Tom Miller: 'We Will Put People In Jail' For Foreclosure Fraud
The leader of a nationwide investigation of foreclosure fraud told homeowners Tuesday that the probe will have some serious consequences for bankers.
"We will put people in jail," Iowa Attorney General Tom Miller said, according to homeowner advocates present at the meeting in Des Moines.
Miller said the 50 attorneys general participating in the investigation want criminal prosecutions as part of a big settlement with home-loan providers. The probe launched this fall in the wake of news that the foreclosure processes at many large banks are as bogus as the lending practices that fed the housing bubble in the first place, as banks granted loans indiscriminately to feed derivatives-market speculation and failed to track original mortgage documents after packaging the loans and selling them to investors.
Several banks temporarily halted foreclosures shortly after some of the more egregious practices were revealed, but resumed seizing homes as the scandal fell off the front pages.
Other components of the proposed settlement would require banks to modify home loans and reduce debt burdens for customers whose homes are worth less than their mortgages.
"One of the main tools needs to be principal reductions, just like in the farm crisis in the 1980s," Miller told the assembled homeowners, adding that he also supported restitution for victims of wrongful foreclosure. "There should be some kind of compensation system for people who have been harmed."
Struggling homeowners who apply for mortgage modifications often make the unhappy discovery that the foreclosure process starts at the same time as the modification process -- and the foreclosure moves faster than the modification.
It shouldn't be that way, Miller told the homeowners in Des Moines: "To have a race between foreclosures and modifications to see which happens first is insane."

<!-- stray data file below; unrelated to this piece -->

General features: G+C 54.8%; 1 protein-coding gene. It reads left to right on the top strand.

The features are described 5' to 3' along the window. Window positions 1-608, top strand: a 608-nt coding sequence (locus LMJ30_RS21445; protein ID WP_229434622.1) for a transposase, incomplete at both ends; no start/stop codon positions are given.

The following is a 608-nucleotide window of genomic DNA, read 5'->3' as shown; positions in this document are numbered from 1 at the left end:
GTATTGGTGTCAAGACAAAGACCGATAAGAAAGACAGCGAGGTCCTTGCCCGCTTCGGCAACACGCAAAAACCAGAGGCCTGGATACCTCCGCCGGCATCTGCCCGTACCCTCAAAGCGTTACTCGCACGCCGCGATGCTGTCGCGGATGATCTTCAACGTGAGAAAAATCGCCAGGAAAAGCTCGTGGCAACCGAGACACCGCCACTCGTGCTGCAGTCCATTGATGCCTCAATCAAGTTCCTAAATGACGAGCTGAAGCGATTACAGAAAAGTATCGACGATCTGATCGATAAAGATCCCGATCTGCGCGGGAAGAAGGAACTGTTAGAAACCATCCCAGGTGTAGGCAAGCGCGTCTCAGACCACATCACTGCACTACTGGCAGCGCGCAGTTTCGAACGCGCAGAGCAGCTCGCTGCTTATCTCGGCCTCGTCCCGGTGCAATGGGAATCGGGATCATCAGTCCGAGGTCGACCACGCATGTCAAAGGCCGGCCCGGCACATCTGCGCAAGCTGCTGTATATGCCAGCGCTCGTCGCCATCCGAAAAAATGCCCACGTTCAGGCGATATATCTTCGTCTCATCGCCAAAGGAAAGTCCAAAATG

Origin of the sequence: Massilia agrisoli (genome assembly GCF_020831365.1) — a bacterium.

Foreclosures continue even for borrowers applying for help under the Obama administration's signature anti-foreclosure effort, known as the Home Affordable Modification Program. Fewer people have received "permanent" five-year modifications under HAMP than have been bounced from the program.
And even though 76 percent of HAMP borrowers owe more than their homes are worth, 95 percent of permanent modifications actually saddle borrowers with additional debt instead of reducing it, according to a watchdog report released Tuesday.
Homeowners and homeowner advocates praised Miller for his comments at the meeting.
"We are very pleased with how this meeting turned out, and now our expectations are higher than ever," said Deacon Mike McCarthy, a member of Iowa Citizens for Community Improvement.
"Attorney General Miller made it clear that he sees this investigation as a chance to clean up the foreclosure crisis that has ransacked our communities for over three years now and continues to push down housing values for everyone," said Gina Gates, a foreclosure victim affiliated with the faith-based national community organizing group called People Improving Communities through Organizing. "He stated that loan modifications will be a core component in any settlement."